A solid oxide fuel cell (SOFC) is constructed entirely of solid-state materials, utilizing an ion conductive oxide ceramic as the electrolyte. A conventional electrochemical cell in a SOFC is comprised of an anode and a cathode with an electrolyte disposed therebetween. Typically, the components of an electrochemical cell and a SOFC are rigid and extremely fragile since they are produced from brittle materials.

In a typical SOFC, a fuel flows to the anode where it is oxidized by oxide ions from the electrolyte, producing electrons that are released to the external circuit, and mostly water and carbon dioxide are removed in the fuel flow stream. At the cathode, the oxidant accepts electrons from the external circuit to form oxide ions. The oxide ions migrate across the electrolyte to the anode. The flow of electrons through the external circuit provides for consumable or storable electricity. However, each individual electrochemical cell generates a relatively small voltage. Higher voltages are attained by electrically connecting a plurality of electrochemical cells in series to form a stack.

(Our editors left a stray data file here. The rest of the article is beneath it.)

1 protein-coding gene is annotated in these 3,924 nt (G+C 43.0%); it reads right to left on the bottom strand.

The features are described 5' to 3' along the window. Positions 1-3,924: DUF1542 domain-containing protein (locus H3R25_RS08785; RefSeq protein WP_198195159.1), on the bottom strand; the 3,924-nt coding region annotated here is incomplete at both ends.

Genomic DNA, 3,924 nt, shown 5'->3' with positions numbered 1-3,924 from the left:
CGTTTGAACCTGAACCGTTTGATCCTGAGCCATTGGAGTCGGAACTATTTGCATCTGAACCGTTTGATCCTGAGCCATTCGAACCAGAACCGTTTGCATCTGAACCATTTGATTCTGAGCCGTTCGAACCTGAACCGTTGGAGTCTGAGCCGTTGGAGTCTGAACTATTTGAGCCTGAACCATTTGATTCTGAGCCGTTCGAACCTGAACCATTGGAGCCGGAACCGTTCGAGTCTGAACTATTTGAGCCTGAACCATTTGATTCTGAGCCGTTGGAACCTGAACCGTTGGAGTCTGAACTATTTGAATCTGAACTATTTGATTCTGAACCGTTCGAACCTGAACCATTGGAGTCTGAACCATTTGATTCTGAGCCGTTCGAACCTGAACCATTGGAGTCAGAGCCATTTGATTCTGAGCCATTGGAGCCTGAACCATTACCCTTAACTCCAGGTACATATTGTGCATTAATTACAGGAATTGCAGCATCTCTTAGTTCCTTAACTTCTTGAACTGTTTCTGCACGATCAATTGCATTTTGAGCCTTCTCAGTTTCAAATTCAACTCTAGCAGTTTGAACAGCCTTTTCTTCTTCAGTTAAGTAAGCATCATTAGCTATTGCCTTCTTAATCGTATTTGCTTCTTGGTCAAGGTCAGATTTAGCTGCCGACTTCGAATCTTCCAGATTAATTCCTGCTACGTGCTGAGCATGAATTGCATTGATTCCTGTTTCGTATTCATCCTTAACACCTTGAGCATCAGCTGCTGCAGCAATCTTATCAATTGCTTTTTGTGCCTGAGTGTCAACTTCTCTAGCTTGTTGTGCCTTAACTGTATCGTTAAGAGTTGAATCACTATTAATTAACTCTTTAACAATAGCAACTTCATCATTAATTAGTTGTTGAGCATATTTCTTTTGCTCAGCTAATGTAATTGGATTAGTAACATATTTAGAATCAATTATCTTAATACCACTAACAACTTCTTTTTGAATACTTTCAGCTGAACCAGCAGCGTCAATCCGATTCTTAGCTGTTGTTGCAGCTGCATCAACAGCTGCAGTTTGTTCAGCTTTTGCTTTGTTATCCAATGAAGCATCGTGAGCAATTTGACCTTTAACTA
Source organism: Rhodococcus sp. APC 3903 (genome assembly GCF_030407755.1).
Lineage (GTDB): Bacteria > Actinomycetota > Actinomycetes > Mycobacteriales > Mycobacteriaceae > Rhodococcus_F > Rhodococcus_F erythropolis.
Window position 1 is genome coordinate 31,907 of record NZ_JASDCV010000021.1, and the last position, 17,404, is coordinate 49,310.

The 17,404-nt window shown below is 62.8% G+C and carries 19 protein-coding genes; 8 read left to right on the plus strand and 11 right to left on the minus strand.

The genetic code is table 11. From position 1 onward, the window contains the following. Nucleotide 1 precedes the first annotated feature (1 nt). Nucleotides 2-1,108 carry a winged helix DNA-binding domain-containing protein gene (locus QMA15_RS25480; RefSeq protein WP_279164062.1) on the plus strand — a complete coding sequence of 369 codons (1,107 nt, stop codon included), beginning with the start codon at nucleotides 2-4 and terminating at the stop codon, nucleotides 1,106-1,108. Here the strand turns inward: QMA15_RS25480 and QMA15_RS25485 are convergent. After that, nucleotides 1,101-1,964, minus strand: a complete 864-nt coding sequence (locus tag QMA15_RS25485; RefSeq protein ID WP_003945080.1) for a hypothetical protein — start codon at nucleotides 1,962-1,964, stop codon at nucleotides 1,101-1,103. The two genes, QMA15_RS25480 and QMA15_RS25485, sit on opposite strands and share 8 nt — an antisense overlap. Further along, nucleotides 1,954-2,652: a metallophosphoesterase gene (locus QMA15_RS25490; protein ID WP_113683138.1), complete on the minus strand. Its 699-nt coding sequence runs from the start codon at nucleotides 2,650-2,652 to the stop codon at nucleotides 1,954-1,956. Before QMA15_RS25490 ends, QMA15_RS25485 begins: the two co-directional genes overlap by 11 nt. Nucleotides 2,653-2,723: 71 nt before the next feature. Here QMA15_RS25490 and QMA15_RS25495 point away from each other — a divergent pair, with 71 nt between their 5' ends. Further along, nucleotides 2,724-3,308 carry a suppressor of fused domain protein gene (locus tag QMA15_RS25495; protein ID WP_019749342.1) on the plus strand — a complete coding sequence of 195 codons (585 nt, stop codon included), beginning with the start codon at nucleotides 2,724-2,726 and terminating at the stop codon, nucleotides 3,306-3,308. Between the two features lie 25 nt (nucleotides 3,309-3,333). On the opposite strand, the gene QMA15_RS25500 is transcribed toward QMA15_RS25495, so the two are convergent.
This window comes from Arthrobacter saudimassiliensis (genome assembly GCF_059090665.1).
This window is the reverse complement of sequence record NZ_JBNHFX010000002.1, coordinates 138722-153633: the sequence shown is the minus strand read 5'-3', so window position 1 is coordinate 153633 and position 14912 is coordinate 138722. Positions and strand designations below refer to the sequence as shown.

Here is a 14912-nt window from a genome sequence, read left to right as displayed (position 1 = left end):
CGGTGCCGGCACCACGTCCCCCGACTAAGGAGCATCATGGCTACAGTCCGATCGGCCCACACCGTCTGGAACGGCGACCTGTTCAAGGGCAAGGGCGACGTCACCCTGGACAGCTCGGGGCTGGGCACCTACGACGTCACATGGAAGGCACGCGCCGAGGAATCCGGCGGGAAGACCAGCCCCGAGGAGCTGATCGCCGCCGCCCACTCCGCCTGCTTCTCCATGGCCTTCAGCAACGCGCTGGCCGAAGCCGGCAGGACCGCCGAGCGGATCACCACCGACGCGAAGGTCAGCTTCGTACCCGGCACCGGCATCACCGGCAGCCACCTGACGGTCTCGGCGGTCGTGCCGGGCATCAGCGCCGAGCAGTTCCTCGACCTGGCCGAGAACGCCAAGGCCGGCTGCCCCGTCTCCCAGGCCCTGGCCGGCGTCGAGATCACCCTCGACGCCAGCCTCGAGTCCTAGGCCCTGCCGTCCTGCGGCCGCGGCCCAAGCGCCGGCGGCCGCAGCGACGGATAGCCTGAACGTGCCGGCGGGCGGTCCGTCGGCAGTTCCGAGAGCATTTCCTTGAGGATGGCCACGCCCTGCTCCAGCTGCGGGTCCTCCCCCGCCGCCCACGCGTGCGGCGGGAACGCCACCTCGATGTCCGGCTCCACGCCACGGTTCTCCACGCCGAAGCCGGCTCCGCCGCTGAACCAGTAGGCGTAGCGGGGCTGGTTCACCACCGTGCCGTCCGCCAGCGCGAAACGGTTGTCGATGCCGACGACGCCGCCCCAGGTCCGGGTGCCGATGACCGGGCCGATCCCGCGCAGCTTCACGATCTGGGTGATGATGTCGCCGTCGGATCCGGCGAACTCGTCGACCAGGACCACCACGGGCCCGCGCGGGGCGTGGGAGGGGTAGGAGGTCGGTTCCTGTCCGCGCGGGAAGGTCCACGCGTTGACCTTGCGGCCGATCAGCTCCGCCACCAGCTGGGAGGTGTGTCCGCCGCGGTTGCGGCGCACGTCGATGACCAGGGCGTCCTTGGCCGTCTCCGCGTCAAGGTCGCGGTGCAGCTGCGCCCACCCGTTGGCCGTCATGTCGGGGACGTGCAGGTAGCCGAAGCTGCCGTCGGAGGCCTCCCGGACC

Seals must be provided around the edges of the various cell stack components to inhibit cross-over of fuel and/or oxidant. For example, seals are disposed between the electrodes and adjacent flow fields, around manifolds, between flow fields and cell separators, and elsewhere. One factor in establishing SOFC reliability is the integrity of these seals. Leaks in the manifold seals, electrochemical seals, or other defects can lead to the SOFC failure. When oxygen crosses over to the anode, forming an oxidizing environment, anode oxidation can occur, creating a volume change that results in an increase in internal stress and ultimately in a costly mechanical failure of the electrochemical cell. Thus, many failures can be attributed to the rigidity of the SOFC.

What is needed in the art is a more flexible and, hence, more durable SOFC.

SUMMARY

The drawbacks and disadvantages of the prior art are overcome by the solid oxide fuel cell, solid oxide fuel cell stacks, and interconnect disclosed herein. The interconnect comprises an expander and a flow section disposed between the expander and an interconnect periphery.